• Wayne Gretzky is one of the finest people that has ever graced the planet – regardless of his hockey skill.

    The acts of kindness he has delivered could fill a 10 volume encyclopedia. I heard a story one time about Gretzky being at an event during the dead of winter. Inside the foyer of the building there were some homeless people warming up and they caught Gretzky’s attention.

    Without anyone noticing, he slipped away to a bank machine, took out some cash and quietly went over and gave it to the folks warming up suggesting they go and get a hot meal.

    No one noticed this except the fellow who told me the story. He didn’t do it for glory or for attention but because he is a solid gold human being.

    I agree with Brownlee. The game needs him back in the worst way. Happy 50th Mr. Gretzky.

  • Quicksilver ballet

    One of my favorite Gretzky moments was a game in Calgary when Wayne sent the Flame faithful home broken hearted after beating Vernon high to the glove side in overtime. As the players left the ice and headed to the dressing room Wayne spotted a young boy wearing an Oiler jersey with his dad getting ready to head up the stairs on their way home. With their backs to the ice, Wayne skated to the far end of the bench tapped the boy on the shoulder with his stick offering him the hockey memory of a lifetime.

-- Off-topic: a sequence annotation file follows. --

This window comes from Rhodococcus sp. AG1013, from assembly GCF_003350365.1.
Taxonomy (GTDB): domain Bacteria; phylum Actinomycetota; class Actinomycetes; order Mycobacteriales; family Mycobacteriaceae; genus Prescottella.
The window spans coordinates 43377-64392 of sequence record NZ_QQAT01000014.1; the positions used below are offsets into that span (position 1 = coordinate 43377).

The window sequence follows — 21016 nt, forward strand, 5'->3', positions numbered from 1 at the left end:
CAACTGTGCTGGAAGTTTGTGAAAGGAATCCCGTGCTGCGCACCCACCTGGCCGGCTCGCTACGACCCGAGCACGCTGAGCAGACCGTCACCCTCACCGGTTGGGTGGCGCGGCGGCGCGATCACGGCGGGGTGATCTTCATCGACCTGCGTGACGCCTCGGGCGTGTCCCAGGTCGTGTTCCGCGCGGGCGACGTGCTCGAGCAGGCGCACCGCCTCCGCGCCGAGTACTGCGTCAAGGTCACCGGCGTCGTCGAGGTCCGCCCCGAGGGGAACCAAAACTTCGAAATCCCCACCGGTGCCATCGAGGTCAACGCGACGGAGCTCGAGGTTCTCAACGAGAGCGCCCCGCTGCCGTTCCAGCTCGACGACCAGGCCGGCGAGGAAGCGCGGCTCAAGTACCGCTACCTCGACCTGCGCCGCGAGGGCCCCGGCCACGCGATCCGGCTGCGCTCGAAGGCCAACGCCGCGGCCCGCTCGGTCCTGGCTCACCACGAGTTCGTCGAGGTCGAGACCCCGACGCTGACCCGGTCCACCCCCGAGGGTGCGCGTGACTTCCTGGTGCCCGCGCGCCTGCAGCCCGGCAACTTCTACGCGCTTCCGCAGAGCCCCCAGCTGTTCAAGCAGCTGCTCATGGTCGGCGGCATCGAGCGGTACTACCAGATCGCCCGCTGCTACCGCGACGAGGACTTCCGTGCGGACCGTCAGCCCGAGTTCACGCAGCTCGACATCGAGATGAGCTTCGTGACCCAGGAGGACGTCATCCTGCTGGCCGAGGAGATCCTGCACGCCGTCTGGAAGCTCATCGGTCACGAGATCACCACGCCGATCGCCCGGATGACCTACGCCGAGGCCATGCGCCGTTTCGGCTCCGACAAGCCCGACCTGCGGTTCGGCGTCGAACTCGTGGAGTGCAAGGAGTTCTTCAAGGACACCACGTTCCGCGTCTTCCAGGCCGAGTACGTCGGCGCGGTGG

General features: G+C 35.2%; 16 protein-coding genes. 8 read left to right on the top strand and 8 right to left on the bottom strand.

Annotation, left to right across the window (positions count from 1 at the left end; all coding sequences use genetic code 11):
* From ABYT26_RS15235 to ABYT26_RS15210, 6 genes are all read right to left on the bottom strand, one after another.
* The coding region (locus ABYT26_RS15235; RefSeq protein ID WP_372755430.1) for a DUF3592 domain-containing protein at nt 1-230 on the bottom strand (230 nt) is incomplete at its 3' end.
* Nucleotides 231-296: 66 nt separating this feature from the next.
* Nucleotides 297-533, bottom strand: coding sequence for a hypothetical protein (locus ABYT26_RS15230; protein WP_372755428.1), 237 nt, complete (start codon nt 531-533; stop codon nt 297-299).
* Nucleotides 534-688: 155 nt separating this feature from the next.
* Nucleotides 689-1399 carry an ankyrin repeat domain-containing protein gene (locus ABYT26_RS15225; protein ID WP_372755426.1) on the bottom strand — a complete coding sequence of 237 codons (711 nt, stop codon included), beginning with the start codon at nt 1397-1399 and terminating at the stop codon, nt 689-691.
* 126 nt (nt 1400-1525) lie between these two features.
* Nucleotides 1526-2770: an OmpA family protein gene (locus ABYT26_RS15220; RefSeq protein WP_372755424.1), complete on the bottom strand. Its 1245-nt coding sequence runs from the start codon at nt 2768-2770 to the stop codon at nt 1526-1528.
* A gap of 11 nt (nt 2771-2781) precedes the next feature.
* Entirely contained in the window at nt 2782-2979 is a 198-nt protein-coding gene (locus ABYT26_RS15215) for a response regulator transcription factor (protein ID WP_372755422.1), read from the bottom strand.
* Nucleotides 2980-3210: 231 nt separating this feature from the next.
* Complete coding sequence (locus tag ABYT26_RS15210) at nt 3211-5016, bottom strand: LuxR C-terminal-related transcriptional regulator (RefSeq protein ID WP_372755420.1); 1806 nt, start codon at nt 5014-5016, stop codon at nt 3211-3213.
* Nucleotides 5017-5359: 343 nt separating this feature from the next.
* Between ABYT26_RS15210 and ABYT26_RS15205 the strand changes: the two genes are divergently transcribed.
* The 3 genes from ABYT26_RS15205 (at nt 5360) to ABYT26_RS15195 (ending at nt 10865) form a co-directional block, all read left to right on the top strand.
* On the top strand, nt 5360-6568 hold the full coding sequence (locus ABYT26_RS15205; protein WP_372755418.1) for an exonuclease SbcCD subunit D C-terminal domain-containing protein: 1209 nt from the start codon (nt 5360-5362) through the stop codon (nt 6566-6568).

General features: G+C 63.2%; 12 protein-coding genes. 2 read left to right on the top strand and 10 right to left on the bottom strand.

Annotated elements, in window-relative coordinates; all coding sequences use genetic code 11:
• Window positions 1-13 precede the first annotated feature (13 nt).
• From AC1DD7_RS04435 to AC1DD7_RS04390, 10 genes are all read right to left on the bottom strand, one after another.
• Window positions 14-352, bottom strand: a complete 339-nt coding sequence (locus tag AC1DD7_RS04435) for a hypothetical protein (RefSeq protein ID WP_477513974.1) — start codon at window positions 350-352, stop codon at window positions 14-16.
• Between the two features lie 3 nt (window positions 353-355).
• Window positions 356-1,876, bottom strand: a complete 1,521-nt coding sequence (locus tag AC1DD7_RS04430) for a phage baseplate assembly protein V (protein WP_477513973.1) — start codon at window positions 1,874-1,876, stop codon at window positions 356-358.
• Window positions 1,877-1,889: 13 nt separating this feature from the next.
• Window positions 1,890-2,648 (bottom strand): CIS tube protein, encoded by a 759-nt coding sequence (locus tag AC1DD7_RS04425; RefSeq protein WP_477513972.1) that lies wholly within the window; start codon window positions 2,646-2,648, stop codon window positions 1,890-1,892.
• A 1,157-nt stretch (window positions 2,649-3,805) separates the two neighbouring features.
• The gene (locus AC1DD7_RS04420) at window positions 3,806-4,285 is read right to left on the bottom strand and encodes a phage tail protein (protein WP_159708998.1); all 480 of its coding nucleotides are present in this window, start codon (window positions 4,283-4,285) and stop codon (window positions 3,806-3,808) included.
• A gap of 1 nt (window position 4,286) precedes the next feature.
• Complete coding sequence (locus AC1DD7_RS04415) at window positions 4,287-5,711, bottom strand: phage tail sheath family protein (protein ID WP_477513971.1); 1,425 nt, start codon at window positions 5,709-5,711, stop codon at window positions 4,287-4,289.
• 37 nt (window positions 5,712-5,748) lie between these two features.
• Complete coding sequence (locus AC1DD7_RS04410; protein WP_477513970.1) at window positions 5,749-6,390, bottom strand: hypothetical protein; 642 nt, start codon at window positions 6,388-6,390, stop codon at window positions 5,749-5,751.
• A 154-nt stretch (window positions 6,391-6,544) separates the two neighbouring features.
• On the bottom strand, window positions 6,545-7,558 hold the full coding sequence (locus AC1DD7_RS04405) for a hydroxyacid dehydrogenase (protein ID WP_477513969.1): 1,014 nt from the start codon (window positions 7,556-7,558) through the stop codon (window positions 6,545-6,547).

Happy 50th Wayne.

  • Rogue

    I saw Gretz in his first game with the Oilers. Live. 17 years old. Skinny, frail looking KID. Skating over the Jets blueline, fading over to his left. Taking a slapshot on one leg, the puck going into the upper part of the net, on Joe Daleys left side, a move he used to perfection in his career. The crowd erupted.